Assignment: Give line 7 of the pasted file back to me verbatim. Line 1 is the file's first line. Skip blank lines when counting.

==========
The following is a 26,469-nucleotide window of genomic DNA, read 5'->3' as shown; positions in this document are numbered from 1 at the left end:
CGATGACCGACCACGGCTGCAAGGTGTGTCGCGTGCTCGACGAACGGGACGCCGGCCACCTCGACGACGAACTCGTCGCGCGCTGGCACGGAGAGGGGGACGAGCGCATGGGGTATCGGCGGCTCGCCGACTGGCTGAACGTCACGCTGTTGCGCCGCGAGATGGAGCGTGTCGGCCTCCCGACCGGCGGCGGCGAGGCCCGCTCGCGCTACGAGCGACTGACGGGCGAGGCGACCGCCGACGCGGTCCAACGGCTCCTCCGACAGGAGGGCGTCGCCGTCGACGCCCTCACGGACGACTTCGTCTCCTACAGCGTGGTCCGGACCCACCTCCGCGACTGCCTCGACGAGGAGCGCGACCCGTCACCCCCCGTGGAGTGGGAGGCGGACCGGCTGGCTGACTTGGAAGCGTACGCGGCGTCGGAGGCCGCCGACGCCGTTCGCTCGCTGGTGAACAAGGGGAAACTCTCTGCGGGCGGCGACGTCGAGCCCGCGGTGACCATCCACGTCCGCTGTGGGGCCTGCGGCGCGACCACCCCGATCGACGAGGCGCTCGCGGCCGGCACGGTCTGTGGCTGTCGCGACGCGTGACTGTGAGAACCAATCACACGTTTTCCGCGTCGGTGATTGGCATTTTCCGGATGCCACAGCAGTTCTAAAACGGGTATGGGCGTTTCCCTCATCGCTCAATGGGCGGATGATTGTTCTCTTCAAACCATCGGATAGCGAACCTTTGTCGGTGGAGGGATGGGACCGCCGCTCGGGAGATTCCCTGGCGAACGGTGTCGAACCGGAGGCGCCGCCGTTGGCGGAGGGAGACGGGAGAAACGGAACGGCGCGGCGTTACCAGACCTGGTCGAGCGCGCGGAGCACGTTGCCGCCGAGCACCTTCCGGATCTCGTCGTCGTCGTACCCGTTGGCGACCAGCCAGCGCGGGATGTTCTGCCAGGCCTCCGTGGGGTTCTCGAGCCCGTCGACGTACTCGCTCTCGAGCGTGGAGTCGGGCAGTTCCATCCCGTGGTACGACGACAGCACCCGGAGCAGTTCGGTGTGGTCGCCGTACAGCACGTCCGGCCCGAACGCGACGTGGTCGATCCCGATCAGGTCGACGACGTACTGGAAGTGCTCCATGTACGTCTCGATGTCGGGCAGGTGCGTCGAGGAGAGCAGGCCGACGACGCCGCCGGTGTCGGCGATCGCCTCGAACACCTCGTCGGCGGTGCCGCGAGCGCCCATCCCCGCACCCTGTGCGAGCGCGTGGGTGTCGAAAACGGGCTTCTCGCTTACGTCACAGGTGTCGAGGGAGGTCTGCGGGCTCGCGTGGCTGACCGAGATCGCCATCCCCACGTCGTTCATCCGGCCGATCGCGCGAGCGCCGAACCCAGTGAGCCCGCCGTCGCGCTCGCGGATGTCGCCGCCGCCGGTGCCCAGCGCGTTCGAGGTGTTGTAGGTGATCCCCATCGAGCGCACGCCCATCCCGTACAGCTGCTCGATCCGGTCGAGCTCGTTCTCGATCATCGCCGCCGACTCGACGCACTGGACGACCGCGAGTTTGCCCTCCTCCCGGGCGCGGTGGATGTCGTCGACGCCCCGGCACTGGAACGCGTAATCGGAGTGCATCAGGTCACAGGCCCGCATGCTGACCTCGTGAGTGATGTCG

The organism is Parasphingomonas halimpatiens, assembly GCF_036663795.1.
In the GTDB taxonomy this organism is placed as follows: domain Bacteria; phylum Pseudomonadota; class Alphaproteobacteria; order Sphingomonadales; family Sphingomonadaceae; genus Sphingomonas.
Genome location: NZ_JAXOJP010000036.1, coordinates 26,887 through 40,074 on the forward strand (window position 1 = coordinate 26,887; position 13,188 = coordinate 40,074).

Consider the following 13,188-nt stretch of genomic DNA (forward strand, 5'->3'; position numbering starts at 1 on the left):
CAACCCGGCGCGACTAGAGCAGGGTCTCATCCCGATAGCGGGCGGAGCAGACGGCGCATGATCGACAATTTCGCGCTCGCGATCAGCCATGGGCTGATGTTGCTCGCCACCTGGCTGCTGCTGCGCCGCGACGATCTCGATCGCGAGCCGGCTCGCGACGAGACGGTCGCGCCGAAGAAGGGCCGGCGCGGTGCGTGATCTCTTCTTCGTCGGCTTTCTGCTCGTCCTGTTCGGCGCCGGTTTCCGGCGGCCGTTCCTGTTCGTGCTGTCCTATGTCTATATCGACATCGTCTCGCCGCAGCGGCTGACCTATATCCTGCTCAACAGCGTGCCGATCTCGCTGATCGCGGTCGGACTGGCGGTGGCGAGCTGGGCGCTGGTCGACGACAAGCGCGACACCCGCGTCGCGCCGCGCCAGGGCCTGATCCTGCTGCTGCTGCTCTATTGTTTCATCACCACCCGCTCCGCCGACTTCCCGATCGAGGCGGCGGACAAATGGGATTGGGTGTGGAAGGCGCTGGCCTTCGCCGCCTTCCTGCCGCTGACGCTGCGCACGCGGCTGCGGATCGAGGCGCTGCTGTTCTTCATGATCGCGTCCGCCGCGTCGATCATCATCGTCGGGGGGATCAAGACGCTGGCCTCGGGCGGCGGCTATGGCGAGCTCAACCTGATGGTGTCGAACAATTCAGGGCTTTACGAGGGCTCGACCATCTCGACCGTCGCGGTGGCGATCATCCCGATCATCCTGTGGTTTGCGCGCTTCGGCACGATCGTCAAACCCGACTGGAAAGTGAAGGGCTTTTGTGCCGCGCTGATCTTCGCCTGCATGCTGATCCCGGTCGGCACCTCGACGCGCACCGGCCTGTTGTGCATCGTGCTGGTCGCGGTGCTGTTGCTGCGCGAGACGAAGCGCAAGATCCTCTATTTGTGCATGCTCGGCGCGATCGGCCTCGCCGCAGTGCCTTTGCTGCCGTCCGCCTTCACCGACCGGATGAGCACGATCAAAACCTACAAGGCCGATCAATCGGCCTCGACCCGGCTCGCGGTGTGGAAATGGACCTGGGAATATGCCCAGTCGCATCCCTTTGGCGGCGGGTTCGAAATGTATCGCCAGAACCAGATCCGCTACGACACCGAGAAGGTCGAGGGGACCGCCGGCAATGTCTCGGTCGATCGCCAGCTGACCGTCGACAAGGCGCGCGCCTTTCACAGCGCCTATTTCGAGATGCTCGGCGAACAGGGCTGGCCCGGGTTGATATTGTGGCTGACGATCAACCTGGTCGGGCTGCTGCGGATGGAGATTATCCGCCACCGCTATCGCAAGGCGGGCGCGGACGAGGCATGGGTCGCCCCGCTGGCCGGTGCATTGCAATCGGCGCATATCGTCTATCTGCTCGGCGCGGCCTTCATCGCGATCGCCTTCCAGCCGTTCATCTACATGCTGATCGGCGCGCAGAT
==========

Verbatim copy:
CAACCCGGCGCGACTAGAGCAGGGTCTCATCCCGATAGCGGGCGGAGCAGACGGCGCATGATCGACAATTTCGCGCTCGCGATCAGCCATGGGCTGATGTTGCTCGCCACCTGGCTGCTGCTGCGCCGCGACGATCTCGATCGCGAGCCGGCTCGCGACGAGACGGTCGCGCCGAAGAAGGGCCGGCGCGGTGCGTGATCTCTTCTTCGTCGGCTTTCTGCTCGTCCTGTTCGGCGCCGGTTTCCGGCGGCCGTTCCTGTTCGTGCTGTCCTATGTCTATATCGACATCGTCTCGCCGCAGCGGCTGACCTATATCCTGCTCAACAGCGTGCCGATCTCGCTGATCGCGGTCGGACTGGCGGTGGCGAGCTGGGCGCTGGTCGACGACAAGCGCGACACCCGCGTCGCGCCGCGCCAGGGCCTGATCCTGCTGCTGCTGCTCTATTGTTTCATCACCACCCGCTCCGCCGACTTCCCGATCGAGGCGGCGGACAAATGGGATTGGGTGTGGAAGGCGCTGGCCTTCGCCGCCTTCCTGCCGCTGACGCTGCGCACGCGGCTGCGGATCGAGGCGCTGCTGTTCTTCATGATCGCGTCCGCCGCGTCGATCATCATCGTCGGGGGGATCAAGACGCTGGCCTCGGGCGGCGGCTATGGCGAGCTCAACCTGATGGTGTCGAACAATTCAGGGCTTTACGAGGGCTCGACCATCTCGACCGTCGCGGTGGCGATCATCCCGATCATCCTGTGGTTTGCGCGCTTCGGCACGATCGTCAAACCCGACTGGAAAGTGAAGGGCTTTTGTGCCGCGCTGATCTTCGCCTGCATGCTGATCCCGGTCGGCACCTCGACGCGCACCGGCCTGTTGTGCATCGTGCTGGTCGCGGTGCTGTTGCTGCGCGAGACGAAGCGCAAGATCCTCTATTTGTGCATGCTCGGCGCGATCGGCCTCGCCGCAGTGCCTTTGCTGCCGTCCGCCTTCACCGACCGGATGAGCACGATCAAAACCTACAAGGCCGATCAATCGGCCTCGACCCGGCTCGCGGTGTGGAAATGGACCTGGGAATATGCCCAGTCGCATCCCTTTGGCGGCGGGTTCGAAATGTATCGCCAGAACCAGATCCGCTACGACACCGAGAAGGTCGAGGGGACCGCCGGCAATGTCTCGGTCGATCGCCAGCTGACCGTCGACAAGGCGCGCGCCTTTCACAGCGCCTATTTCGAGATGCTCGGCGAACAGGGCTGGCCCGGGTTGATATTGTGGCTGACGATCAACCTGGTCGGGCTGCTGCGGATGGAGATTATCCGCCACCGCTATCGCAAGGCGGGCGCGGACGAGGCATGGGTCGCCCCGCTGGCCGGTGCATTGCAATCGGCGCATATCGTCTATCTGCTCGGCGCGGCCTTCATCGCGATCGCCTTCCAGCCGTTCATCTACATGCTGATCGGCGCGCAGAT